A sales channel is your customers’ path to ordering from you. While you may think there is only one way to attract customers, there are many. It is therefore essential to align your sales channels with your top focus-group customers in mind. You want to sell to your best customers in a manner that is most convenient for them. The more friction in the sales process, the more likely your best customers won’t buy.
With your top customers in mind, consider these popular sales channels and what you can do to build a more frictionless sales experience:
- Web site
- Dedicated online store
- Order form
- Referral program
You don’t have to only have one. Plus, some customers might like one way but hate another. It’s good to have options!
How many ways are you making money? That is what revenue streams are all about. Revenue can be simply transactional, taking the form of a one-time order. Or you can create a service-based model, like a contract for an online store with fulfillment.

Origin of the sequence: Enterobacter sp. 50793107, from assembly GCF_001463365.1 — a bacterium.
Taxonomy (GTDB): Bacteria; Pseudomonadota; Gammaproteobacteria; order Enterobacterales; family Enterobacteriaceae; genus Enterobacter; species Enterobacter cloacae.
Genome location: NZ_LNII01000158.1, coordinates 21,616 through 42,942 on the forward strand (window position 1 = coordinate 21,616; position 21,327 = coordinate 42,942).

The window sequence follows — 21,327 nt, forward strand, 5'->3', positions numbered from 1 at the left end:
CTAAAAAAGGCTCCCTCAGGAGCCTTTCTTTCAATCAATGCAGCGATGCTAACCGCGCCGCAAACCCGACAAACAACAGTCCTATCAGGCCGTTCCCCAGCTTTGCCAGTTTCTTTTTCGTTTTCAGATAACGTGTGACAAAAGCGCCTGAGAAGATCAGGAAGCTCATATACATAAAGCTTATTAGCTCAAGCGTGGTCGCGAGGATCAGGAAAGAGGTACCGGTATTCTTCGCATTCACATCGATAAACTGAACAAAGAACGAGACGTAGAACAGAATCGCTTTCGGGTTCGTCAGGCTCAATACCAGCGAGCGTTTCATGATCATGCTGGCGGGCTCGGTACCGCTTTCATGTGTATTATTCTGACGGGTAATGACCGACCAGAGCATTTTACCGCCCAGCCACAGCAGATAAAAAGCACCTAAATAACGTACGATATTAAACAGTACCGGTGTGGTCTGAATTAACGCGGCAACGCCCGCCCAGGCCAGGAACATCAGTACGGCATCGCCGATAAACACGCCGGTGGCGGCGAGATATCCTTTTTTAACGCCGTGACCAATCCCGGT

Sometimes, with more significant customers, you might want to consider a year-long program with multiple layers of complexity. There is also the option of recurring revenue-type streams, like licensing artwork or building a subscription service.
Some thoughts here:
- Sales: Direct, wholesale, retail, online, contract
- Service Agreements: Set up a contract for a limited duration of time
- Subscriptions: For example, a T-shirt-of-the month club
- Licenses: Can you license the art or intellectual property you’ve created to someone else?
- Fees: Do you charge for things like art, screens, delivery or post-production?
- Live Printing: Bring your press and print at an event!